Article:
"I will do everything I can to slowly reopen Wisconsin’s economy while keeping important health precautions in place.”
“Certainly, I was not expecting the governor to extend his ‘Safer at Home’ order until May 26,” said Rep. Travis Tranel (R–Cuba City). “Like everyone else, I was watching the numbers, thinking that they were looking pretty good and trending in the right direction. It was my hope that the governor was going to present a detailed plan to slowly and intelligently reopen Wisconsin’s economy, in a way that everyone felt comfortable and safe with.
“This is clearly a disappointment for a lot of Southwest Wisconsin employers and citizens. Keeping Wisconsin’s economy locked down until May 26 doesn’t seem practical because of the real-world negative impact it is having on our communities and citizens’ mental health.”
“Extending the ‘Safer At Home’ Executive Order today for more than a month may be devastating to the people of our state,” said Sen. Howard Marklein (R–Spring Green). “I am worried about our health and well-being, as well as the stability of our communities, our businesses and the people I consider neighbors and friends.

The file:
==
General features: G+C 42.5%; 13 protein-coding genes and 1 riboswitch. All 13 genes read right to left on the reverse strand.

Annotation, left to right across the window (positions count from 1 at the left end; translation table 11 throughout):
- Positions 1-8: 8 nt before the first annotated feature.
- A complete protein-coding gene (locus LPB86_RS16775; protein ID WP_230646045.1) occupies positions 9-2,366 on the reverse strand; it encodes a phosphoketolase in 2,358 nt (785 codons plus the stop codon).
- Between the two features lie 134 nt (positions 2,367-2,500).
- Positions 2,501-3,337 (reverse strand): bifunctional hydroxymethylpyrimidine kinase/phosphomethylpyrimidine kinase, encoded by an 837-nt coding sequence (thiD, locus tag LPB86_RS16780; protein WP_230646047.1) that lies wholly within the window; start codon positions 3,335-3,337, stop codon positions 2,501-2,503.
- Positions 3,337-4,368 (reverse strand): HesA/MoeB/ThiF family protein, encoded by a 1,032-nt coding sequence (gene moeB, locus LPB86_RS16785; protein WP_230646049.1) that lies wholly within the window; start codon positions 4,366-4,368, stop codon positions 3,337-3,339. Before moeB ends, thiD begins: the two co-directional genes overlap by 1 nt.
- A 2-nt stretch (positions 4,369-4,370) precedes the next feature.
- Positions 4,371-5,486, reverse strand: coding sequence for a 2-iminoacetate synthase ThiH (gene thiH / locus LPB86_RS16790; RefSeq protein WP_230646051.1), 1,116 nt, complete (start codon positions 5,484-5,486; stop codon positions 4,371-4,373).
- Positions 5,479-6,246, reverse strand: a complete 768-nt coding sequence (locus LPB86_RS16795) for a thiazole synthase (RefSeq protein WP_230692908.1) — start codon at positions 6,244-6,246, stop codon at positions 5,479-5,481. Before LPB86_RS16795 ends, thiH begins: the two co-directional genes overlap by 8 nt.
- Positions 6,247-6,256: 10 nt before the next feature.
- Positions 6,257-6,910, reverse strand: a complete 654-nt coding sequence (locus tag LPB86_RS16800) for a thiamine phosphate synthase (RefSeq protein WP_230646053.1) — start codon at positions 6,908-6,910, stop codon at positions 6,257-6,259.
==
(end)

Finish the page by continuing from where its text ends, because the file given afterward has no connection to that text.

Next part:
“Our hospitals, businesses of every size and citizens need to see a light at the end of the tunnel. Every day, I hear from hospital leaders, business owners, farmers and everyday people in our communities who are very worried that they will not be able to financially recover if this goes on much longer. They are worried about the mental health of their neighbors and friends. They are afraid of the long-term consequences of waiting because of fear.”
Marklein said the state “needs to plan for the ‘exit strategy’ from this lock down. Several of my colleagues and I think there is a reasonable way to move forward and get our economy going again while protecting the health and wellbeing of our citizens. We are not going to be able to flip a switch, so we must be working on this now.”
The Chicago Tribune reported that the governors of Wisconsin, Illinois, Minnesota, Michigan, Indiana, Ohio and Kentucky will work together on plans to reopen their state's economies and lifting stay-at-home restrictions.
Lt. Gov. Mandela Barnes said in a statement opening a news conference Thursday afternoon that “‘Safer at Home’ is working,” with “far fewer cases of hospitalization” than originally projected.
“Nobody wants to reopen the state as much as we do,” said Barnes. “This is not a fun option; this is a necessary option.”
The news conference did not take questions from reporters.
The New York Times reported that President Donald Trump told governors that states could begin opening up before Trump’s goal of May 1.
“You’re going to call your own shots,” the Times reported Trump told governors in a telephone call. “You’re going to be calling the shots. We’ll be standing right alongside of you, and we’re going to get our country open and get it working. People want to get working.”